Lazar Chukhovich

Lazar Chukhovich

Born November 13th 1926 Tashkent, Uzbekistan.

Interviewed In: Montreal, Quebec

Medals Awarded: Order of the Patriotic War (1st and 2nd Class),  Order of the Red Star and Victory over Germany In The Great Patriotic War

Sniper – 41st Guards Division. Ukrainian Front and Liberation Of Budapest


“When at the front one could be killed at any moment” Even as a boy, Lazar wanted to join the army. He was too young to enlist when the war began but enrolled in the academy as soon as he was able: “They were eager to enlist in the army. I wasn’t supposed to enlist before I was 17 years old. As I said, I was born in November. And in November a letter came saying that at this time we would be permitted to enlist in the army. When we were told that we could go to the military commissariat to enlist, we ran all the 30 km to the office. I finished the program with honours. They wanted me to stay and serve as a junior commander. When I found out that they wanted me to stay at the school, I went to see the school director and I told him that I strongly opposed to staying at the school. I didn’t enlist in the army to work as a school instructor. I wanted to fight against the Nazis”

In August 1944 Lazar got his wish and was sent to the 3rd Ukrainian Front with the 41st Guards Division, 124 Regiment. He was wounded in December:

“I was wounded in December ’44, which was a minor leg injury I was recuperating fast. I asked them to send me there without even removing the bandaging from my leg.”

Shortly after returning to his unit, Lazar was made a platoon commander when he was just 18 years old. He lead the platoon through Ukraine and during the Battle of Budapest, distinguishing himself as a leader and a sniper:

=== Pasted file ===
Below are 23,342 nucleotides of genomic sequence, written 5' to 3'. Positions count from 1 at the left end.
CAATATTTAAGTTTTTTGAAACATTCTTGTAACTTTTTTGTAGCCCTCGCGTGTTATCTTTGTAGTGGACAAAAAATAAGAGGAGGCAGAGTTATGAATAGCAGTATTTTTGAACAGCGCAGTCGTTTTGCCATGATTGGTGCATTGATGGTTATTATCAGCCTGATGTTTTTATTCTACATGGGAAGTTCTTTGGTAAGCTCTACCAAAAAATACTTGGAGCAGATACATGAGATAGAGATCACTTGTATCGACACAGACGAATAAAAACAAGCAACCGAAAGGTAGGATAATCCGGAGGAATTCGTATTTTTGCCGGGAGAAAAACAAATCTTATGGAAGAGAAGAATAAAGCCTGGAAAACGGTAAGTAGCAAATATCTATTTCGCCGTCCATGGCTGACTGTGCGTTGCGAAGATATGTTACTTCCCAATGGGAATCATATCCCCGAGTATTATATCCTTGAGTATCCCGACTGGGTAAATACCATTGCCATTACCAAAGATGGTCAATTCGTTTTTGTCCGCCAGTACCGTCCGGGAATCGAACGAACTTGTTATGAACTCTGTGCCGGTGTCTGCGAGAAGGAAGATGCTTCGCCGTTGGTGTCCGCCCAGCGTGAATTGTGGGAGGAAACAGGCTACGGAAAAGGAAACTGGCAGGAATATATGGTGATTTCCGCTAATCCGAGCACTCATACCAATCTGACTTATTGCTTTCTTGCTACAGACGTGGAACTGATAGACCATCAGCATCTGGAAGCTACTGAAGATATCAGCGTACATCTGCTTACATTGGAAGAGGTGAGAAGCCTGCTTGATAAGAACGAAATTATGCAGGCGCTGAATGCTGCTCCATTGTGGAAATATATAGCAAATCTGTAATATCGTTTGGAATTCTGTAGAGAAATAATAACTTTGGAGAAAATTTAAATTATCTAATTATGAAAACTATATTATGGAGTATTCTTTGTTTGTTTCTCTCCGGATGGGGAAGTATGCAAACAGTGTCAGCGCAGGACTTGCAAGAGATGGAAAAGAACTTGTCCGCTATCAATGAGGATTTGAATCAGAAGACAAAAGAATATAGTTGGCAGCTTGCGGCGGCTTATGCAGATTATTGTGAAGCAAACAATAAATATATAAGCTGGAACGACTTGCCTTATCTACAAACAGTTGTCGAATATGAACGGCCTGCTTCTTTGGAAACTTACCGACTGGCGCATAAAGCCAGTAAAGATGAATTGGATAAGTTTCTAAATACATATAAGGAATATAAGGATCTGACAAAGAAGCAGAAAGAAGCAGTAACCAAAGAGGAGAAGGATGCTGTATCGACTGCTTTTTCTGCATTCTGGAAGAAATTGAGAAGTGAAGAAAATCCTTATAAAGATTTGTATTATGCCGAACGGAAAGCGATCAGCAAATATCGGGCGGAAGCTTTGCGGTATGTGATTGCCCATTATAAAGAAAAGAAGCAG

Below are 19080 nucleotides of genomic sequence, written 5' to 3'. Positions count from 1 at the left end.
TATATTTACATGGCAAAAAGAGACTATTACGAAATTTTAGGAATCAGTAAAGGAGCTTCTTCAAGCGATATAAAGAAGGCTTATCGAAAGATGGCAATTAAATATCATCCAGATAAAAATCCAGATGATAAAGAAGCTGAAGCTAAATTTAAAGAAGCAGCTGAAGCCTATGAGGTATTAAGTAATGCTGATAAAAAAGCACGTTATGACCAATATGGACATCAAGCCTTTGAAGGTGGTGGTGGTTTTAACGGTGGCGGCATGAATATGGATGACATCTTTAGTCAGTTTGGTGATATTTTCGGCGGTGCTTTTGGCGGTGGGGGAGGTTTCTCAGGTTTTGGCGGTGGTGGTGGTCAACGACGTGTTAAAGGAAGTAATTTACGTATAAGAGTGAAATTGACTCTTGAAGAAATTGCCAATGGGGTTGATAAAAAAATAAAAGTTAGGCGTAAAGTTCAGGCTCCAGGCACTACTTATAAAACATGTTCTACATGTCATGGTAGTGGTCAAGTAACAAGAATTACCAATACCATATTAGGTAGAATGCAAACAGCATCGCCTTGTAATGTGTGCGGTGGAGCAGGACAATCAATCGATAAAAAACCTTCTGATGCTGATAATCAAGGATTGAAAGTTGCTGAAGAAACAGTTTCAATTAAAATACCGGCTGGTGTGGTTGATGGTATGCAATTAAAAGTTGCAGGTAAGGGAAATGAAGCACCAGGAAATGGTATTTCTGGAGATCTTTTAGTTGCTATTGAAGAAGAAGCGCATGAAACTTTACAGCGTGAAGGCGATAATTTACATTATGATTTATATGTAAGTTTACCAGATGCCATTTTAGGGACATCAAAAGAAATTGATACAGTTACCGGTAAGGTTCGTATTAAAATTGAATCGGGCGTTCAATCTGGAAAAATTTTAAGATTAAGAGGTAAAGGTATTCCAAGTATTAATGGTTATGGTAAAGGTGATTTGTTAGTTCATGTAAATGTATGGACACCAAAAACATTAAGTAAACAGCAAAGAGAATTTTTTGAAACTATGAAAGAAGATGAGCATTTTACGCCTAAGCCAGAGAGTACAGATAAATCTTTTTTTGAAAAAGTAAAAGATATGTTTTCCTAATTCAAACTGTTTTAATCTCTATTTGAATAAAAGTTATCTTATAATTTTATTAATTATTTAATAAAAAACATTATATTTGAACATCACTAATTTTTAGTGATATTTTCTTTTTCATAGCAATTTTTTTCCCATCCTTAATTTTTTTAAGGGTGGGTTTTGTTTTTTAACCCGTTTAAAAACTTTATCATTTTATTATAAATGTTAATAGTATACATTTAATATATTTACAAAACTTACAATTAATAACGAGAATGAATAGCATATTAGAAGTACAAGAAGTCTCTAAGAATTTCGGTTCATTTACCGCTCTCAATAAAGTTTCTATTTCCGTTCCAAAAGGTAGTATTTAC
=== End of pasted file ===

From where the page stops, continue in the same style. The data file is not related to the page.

“Before the dawn we saw that we were on a hill, while in the valley some kind of grey mass was moving. We couldn’t make out who it was. When they moved closer I used my binocular and sniper’s rear sight to see German soldiers. We opened fire. They fired back. They scattered over the valley. They started moving uphill. When they were far away from us I saw them going uphill. Someone said to me: “Come on sniper, show us your sniper skills. I dug myself out a small trench. The distance was about 800 m between me and the place where the figures of the Germans could be seen. That was where I shot down about 13 or 14 men When I was shooting, I was surprised when after a shot the man didn’t fall down. I thought to myself: “Could it be that I missed?” It turned out that the men fell down 2 or 3 seconds later. That was when I realized that I had allowed for the time a bullet was flying”.

Lazar was demobilized in 1947. He went back to school in Ukraine and trained as an engineer. After graduating, Lazar worked in construction where he was awarded badges for Tashkent and Dagestan builder.